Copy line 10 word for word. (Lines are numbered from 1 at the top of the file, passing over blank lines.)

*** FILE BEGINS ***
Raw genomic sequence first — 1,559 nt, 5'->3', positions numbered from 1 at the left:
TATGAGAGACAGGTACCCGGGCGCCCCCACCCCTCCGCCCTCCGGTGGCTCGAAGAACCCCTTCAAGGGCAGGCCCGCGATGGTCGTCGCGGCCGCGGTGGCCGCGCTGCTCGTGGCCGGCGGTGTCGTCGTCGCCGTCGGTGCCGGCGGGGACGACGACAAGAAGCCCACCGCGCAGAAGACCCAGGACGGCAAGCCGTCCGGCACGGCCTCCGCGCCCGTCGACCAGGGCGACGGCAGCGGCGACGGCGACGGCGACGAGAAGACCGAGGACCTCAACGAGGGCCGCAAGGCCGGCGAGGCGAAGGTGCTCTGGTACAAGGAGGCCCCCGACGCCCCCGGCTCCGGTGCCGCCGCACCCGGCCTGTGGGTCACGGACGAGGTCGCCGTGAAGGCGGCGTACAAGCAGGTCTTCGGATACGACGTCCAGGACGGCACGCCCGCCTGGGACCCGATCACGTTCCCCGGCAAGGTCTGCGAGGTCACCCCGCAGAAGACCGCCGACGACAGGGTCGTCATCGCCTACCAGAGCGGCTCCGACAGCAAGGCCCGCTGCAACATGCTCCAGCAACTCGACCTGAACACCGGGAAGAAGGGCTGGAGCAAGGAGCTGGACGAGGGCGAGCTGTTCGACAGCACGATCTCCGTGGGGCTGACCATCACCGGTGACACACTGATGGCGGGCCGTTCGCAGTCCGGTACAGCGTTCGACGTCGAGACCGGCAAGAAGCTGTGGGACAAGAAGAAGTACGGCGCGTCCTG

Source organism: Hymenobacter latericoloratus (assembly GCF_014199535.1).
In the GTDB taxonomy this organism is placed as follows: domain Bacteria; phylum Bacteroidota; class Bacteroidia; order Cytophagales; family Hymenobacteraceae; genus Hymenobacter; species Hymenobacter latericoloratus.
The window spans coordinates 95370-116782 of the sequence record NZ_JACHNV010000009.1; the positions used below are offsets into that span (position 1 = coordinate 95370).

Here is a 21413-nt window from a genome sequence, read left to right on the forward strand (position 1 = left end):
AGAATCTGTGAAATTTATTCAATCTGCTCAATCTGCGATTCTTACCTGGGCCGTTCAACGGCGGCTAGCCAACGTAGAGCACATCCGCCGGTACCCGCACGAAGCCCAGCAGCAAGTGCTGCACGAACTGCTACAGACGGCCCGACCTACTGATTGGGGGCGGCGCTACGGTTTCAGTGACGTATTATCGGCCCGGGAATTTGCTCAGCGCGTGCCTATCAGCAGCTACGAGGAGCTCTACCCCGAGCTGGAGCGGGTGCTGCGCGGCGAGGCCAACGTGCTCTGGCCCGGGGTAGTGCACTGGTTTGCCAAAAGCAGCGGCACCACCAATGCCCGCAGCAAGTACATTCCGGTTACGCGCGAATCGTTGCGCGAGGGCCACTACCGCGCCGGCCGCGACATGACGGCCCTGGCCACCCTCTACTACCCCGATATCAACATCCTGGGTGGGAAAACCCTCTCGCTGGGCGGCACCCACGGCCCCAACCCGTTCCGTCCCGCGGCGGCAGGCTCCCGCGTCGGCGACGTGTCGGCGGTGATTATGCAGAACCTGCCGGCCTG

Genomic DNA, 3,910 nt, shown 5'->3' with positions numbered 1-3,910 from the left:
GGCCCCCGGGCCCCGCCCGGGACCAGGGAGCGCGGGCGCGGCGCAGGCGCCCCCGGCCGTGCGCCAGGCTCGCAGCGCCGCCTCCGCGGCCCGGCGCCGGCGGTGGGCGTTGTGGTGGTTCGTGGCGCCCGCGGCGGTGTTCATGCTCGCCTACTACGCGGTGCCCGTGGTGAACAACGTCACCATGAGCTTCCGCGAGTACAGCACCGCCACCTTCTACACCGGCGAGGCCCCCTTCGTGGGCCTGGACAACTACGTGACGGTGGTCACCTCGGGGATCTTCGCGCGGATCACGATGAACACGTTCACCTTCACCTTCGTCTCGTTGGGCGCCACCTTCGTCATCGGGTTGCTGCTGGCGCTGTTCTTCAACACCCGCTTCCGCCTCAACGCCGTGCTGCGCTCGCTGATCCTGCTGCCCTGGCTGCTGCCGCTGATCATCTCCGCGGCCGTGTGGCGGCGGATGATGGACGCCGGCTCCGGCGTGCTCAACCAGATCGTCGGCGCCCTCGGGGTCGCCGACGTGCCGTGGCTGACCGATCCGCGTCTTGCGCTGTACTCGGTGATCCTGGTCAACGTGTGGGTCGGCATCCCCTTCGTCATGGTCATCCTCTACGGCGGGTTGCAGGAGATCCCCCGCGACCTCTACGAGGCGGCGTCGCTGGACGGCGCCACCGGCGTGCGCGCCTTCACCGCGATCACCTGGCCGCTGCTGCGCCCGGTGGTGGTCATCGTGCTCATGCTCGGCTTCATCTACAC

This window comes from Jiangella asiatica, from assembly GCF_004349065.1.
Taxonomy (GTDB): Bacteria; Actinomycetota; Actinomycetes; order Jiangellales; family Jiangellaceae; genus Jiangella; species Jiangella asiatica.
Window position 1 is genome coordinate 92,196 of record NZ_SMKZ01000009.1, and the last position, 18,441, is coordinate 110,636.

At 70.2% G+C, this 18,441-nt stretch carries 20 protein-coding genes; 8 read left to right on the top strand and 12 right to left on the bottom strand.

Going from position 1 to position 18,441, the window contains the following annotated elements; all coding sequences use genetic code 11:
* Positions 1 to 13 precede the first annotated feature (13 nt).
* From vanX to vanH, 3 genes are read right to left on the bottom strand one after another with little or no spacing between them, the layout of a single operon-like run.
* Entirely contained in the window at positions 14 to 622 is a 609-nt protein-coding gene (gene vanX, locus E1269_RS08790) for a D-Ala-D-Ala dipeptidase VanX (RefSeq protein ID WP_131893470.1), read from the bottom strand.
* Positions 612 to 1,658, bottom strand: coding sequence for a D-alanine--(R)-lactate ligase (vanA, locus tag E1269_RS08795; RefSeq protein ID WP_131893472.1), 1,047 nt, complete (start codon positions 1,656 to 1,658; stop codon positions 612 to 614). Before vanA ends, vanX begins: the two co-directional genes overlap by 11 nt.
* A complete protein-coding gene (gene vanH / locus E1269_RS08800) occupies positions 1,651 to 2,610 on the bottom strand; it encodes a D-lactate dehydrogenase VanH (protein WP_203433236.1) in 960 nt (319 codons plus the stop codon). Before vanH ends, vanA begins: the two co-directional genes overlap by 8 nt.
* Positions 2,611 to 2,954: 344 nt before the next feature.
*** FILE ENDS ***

This window comes from Jiangella asiatica, from assembly GCF_004349065.1.